Findings presented during the RSNA have shown that unlike mammography, Breast-Specific Gamma Imaging (BSGI), also known as Molecular Breast Imaging (MBI), is as effective in detecting breast cancer in women with dense and non-dense breasts.
“Dense breast tissue is extremely common, occurring in 50 percent of pre-menopausal and 40 percent of post-menopausal women, and is a strong risk factor for developing breast cancer,” said Rachel Brem, M.D., first author of this study from The George Washington University Medical Center, Washington, D.C. “However, mammography is far less effective in women with dense breasts, missing 35 percent to 45 percent of breast cancers in these women.” Mammography in women with dense breasts is limited and necessitates additional imaging modalities that are not impacted by breast density.
“As we increasingly appreciate the importance breast density has on risk for developing breast cancer and the limitations of mammography, it is crucial that we find technologies that allow for the detection of breast cancer, regardless of risk,” said Dr. Brem. “It is exciting that BSGI does exactly that and can be used to detect breast cancer in all women, regardless of density.”
Under new legislation, mammography clinics in Connecticut and Texas are now required to inform patients about their breast density. While other states may follow suit, doctors are already using advanced diagnostic imaging tools that are effective in the detection of cancer in both dense and non-dense breasts.
Many leading medical centers around the country are now offering BSGI/MBI to their patients, such as Cornell University Medical Center, New York and The George Washington University Medical Center, Washington, D.C.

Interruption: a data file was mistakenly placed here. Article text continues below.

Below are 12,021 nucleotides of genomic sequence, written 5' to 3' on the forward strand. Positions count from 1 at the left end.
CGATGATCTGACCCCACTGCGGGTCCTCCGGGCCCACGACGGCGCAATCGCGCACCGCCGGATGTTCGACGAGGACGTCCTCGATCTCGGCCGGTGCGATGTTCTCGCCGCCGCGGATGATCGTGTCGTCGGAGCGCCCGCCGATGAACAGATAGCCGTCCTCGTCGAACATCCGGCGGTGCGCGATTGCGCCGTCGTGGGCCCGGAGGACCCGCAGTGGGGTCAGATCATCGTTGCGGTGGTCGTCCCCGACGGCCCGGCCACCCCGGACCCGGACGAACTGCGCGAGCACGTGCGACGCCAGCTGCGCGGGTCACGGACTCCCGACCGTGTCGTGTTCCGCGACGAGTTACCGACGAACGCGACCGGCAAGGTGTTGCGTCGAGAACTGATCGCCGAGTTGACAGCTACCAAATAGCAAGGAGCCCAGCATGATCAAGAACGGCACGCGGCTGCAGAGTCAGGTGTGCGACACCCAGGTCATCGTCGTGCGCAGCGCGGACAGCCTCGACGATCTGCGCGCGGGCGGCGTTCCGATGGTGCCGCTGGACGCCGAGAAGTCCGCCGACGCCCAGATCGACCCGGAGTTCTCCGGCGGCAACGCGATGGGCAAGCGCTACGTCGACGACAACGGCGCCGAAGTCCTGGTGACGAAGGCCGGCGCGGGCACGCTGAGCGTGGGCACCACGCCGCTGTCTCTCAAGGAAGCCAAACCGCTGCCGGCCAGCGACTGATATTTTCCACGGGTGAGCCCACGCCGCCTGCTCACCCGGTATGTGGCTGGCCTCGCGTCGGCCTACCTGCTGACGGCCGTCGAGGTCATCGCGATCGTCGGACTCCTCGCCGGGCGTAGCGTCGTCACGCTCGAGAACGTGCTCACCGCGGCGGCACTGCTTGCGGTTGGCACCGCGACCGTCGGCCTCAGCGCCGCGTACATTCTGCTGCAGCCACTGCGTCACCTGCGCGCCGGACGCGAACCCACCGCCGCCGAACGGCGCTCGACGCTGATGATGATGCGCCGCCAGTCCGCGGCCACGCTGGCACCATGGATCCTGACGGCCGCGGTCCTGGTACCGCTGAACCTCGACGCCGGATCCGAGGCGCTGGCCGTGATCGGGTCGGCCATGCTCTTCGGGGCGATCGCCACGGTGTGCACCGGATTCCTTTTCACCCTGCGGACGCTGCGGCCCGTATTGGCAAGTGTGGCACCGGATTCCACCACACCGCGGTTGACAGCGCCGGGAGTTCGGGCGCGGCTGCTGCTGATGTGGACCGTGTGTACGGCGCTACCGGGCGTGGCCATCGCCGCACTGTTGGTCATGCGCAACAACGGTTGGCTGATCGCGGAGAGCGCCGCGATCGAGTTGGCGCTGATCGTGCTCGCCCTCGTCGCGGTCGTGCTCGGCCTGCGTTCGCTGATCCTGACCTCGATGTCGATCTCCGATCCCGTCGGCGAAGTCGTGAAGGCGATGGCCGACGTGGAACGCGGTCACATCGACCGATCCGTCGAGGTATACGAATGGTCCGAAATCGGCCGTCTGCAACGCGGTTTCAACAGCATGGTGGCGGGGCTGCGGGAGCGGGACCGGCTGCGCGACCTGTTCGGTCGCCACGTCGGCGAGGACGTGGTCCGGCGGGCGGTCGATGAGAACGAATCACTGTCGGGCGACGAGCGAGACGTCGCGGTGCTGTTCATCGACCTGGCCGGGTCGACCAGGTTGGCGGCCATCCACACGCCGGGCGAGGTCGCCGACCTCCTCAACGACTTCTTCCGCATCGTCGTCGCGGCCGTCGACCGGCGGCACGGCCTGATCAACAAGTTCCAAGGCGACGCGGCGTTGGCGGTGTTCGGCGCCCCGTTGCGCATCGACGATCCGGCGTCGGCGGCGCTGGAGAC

Researchers from The George Washington University Medical Center (Washington, D.C.) conducted a retrospective review of their BSGI database from January 2004 to August 2009. They evaluated 344 women with breast cancer, of whom breast density was available per mammography report. Researchers included Rachel F. Brem, M.D.; Caitrin M. Coffey, BS; Jocelyn A. Rapelyea, M.D.; Jessica Torrente, M.D.; Jennifer H. Lieberman, BA; Megan R. Kann, BA; Anita McSwain, M.D., MPH; and Christine Teal.
Results found there was no difference in the sensitivity of BSGI/MBI in detecting breast cancer in women with non-dense and dense breasts. The overall sensitivity of BSGI/MBI for breast cancer detection was 95.6 percent; 137 of 142 (96.5 percent) women with non-dense breasts, and 192 of 202 (95.1 percent) women with dense breasts had positive BSGI/MBI examinations.
“The ability to utilize physiologic imaging to improve breast cancer detection is very exciting in that it is equally effective in women with dense and non-dense breasts,” said Dr. Brem. “The sensitivity of BSGI has been reported to be equal to MRI, but BSGI is performed with the patient comfortably seated. BSGI requires a fraction of the physician time for image interpretation, has a lower false positive rate, and can be performed in women who cannot undergo MRI, such as those with implantable devices and renal insufficiency. The integration of BSGI in clinical practice is a robust tool for the improved detection of the smallest cancers: those which are detected early, and are most curable,” said Dr. Brem.
As a follow-up to mammography, BSGI/MBI utilizes the Dilon 6800® Gamma Camera to help physicians more clearly differentiate benign from malignant tissue. To perform BSGI/MBI, the patient receives a pharmaceutical tracing agent that is absorbed by all the cells in the body. Due to their increased rate of metabolic activity, cancerous cells in the breast absorb a greater amount of the tracing agent than normal healthy cells and generally appear as dark spots on the BSGI/MBI image.